In Los Angeles, CA, a cherished community grocery store on Skid Row is about to embark on a new chapter under the stewardship of a Black-led nonprofit.
KABC-7 reports that the Skid Row People’s Market, a store deeply appreciated by the local community, will soon transition to the ownership of a Black-led nonprofit organization. The store has been under the dedicated leadership of Danny Park, who took the reins following the passing of his father. Since then, Park has been committed to operating a store that places the community’s needs at the forefront, even extending store credit to customers facing financial constraints.
“This market has been a place that offers store credit when you’re running low at the end of the month, free electricity and water, fresh and affordable products, a sense of safety, security, and refuge for folks living on the streets,” Park emphasized during a press conference.
Now, the store’s compassionate ethos is being entrusted to Creating Justice LA, also known as The Shaw Community Transformation Corp. This nonprofit was founded by Pastor Stephen Cue Jn-Marie with the mission of bringing economic improvement to Skid Row, as stated on its website.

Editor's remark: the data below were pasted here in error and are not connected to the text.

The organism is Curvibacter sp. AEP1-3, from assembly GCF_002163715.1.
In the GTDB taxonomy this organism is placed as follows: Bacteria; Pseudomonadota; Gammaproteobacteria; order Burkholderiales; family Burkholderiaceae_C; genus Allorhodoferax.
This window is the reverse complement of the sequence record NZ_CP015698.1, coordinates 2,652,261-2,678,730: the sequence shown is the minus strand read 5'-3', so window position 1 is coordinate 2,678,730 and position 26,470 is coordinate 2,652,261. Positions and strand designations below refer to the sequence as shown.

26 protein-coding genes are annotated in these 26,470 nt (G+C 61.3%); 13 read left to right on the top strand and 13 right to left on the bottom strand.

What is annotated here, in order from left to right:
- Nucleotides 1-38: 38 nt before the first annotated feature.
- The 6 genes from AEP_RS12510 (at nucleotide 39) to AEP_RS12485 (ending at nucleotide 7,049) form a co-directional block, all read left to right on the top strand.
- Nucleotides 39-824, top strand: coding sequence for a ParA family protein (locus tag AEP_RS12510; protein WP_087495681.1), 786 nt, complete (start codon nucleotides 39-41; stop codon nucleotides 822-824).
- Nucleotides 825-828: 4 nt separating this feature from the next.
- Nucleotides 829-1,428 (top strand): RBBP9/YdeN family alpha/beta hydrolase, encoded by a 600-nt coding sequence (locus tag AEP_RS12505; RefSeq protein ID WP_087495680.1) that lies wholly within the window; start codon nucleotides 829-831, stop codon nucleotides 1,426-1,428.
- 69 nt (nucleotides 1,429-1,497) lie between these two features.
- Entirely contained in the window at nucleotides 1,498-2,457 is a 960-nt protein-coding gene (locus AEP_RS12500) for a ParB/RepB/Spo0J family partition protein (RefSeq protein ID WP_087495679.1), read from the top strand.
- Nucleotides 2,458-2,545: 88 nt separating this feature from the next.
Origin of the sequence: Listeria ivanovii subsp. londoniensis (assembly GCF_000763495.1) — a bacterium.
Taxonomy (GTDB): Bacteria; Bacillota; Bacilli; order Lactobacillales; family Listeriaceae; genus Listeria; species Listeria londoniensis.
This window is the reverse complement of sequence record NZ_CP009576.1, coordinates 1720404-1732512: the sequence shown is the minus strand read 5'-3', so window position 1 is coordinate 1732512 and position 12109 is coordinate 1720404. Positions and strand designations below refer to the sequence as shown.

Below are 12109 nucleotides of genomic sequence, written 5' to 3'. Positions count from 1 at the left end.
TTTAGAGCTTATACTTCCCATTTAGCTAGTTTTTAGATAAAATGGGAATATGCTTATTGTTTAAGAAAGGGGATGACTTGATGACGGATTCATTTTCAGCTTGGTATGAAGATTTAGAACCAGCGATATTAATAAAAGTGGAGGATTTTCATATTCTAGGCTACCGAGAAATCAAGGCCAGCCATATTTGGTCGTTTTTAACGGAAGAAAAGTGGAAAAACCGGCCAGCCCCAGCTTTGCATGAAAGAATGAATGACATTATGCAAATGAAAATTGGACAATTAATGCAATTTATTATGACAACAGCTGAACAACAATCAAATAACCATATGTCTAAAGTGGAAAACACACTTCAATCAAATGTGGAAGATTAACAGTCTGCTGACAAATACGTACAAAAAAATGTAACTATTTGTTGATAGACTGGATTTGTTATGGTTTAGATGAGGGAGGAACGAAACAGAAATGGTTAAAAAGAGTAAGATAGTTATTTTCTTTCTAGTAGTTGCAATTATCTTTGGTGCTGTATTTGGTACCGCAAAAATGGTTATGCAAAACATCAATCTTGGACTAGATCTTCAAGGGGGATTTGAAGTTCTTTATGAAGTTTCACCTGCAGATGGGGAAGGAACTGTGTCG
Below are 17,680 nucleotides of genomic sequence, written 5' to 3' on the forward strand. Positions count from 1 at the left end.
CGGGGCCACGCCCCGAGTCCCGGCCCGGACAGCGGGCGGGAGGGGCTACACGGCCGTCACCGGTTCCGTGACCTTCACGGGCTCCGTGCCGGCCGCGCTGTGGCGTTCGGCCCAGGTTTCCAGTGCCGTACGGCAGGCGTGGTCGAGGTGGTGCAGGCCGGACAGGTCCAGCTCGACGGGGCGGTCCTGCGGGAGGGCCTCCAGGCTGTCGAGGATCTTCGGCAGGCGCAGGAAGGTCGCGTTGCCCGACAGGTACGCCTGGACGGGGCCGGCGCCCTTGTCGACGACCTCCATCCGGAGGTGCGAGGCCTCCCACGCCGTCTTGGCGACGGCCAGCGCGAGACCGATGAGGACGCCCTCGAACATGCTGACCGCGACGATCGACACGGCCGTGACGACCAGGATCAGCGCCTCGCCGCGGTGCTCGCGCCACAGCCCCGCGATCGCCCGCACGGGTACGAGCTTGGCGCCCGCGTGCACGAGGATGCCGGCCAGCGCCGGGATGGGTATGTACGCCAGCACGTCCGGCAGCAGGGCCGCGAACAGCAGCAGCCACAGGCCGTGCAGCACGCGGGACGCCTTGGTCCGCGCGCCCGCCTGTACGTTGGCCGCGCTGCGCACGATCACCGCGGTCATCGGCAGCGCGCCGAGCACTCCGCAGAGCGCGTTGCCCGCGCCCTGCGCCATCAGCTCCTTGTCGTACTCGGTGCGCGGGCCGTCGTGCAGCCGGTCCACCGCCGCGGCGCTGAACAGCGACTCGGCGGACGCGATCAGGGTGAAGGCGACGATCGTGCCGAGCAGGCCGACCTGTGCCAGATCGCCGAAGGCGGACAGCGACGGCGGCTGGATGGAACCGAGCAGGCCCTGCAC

The decision to transfer ownership of the store stemmed from Park’s acknowledgment that he could no longer bear the financial costs and time commitments required by the project. In light of this, he reached out to Creating Justice LA, a close collaborator of the grocery store, as mentioned on the nonprofit’s website.
“Danny said, ‘I don’t want a for-profit person to come in and just be about profit. I want the legacy of the market to continue,'” Jn-Marie revealed to KABC-7.
Reflecting on this significant decision, Park expressed, “As a Korean American, this moment feels like a deep bow of veneration, respect, and gratitude to the African American community.”
While Creating Justice LA prepares for the responsibilities ahead, the organization is also actively seeking additional funding to support its ongoing community initiatives.
“We’re trying to raise $300K, not just to purchase the store but also to continue running our nonprofit,” Jn-Marie explained to KABC-7.
This transition of ownership signifies a remarkable collaboration between diverse communities, dedicated to upholding the values of community support and unity on Skid Row.